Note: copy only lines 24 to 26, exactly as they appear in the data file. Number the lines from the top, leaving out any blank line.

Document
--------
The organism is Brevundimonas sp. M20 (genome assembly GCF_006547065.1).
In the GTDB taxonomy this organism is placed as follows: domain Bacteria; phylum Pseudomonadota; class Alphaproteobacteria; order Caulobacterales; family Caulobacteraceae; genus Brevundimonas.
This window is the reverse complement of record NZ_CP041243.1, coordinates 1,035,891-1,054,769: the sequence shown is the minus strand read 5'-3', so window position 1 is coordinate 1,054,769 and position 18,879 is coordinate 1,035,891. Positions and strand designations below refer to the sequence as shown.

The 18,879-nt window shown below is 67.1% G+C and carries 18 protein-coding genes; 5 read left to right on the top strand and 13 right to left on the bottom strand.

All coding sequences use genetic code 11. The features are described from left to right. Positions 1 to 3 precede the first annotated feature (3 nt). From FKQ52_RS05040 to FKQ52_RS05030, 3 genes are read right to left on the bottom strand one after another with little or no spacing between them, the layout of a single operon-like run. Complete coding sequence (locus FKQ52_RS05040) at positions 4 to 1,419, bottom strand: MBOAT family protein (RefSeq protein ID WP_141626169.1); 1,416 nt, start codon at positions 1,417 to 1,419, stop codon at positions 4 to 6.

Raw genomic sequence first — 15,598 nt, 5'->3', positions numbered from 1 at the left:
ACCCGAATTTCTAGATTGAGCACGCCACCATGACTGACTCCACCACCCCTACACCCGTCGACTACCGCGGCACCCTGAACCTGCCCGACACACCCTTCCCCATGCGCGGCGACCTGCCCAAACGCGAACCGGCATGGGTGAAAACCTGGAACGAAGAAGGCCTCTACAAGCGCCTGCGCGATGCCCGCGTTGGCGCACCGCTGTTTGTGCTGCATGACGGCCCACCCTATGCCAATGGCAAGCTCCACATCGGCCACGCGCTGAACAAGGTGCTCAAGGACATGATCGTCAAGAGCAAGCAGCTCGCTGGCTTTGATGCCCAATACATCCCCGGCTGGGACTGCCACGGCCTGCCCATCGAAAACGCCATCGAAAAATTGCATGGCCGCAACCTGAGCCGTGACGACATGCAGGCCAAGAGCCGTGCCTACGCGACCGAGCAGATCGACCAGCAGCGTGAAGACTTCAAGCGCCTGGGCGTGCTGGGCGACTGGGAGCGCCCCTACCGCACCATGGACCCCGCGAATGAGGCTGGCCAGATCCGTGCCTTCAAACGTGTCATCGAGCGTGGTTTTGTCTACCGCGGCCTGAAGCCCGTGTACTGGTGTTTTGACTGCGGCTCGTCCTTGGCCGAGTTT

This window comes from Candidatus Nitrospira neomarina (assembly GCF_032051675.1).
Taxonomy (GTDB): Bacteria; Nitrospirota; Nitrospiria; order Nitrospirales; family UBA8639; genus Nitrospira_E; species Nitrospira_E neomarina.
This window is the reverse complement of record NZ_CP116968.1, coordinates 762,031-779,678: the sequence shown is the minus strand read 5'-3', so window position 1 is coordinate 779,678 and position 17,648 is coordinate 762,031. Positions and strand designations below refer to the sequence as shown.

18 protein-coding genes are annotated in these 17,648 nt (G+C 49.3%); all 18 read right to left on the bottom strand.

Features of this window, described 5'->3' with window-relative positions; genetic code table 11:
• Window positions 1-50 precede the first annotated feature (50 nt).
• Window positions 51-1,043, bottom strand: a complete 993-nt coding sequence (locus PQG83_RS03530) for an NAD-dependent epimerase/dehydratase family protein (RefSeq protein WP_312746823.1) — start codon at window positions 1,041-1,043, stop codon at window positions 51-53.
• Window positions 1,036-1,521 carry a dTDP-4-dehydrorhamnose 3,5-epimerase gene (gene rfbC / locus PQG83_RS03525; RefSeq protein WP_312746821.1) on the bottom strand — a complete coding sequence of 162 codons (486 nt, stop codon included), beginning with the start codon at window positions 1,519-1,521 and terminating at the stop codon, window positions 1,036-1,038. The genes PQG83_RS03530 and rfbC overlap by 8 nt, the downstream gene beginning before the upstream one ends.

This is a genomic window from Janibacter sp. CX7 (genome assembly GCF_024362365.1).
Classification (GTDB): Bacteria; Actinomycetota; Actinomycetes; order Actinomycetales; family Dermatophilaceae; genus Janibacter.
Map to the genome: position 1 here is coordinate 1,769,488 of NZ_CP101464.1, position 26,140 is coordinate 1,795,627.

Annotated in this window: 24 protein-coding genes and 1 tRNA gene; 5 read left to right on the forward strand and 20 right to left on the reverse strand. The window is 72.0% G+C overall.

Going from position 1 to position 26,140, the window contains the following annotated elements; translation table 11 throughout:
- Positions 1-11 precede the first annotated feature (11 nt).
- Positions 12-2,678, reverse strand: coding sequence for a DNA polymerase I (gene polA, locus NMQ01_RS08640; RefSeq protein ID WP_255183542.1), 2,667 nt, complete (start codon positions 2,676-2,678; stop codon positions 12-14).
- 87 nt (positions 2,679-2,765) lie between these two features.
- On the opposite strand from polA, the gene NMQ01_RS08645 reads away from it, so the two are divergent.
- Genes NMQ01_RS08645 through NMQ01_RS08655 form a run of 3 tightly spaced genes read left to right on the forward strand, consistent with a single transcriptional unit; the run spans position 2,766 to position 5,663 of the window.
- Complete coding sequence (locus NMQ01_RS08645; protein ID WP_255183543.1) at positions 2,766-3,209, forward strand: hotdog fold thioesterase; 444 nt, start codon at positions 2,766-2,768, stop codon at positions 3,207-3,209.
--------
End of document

- On the opposite strand from polA, the gene NMQ01_RS08645 reads away from it, so the two are divergent.
- Genes NMQ01_RS08645 through NMQ01_RS08655 form a run of 3 tightly spaced genes read left to right on the forward strand, consistent with a single transcriptional unit; the run spans position 2,766 to position 5,663 of the window.
- Complete coding sequence (locus NMQ01_RS08645; protein ID WP_255183543.1) at positions 2,766-3,209, forward strand: hotdog fold thioesterase; 444 nt, start codon at positions 2,766-2,768, stop codon at positions 3,207-3,209.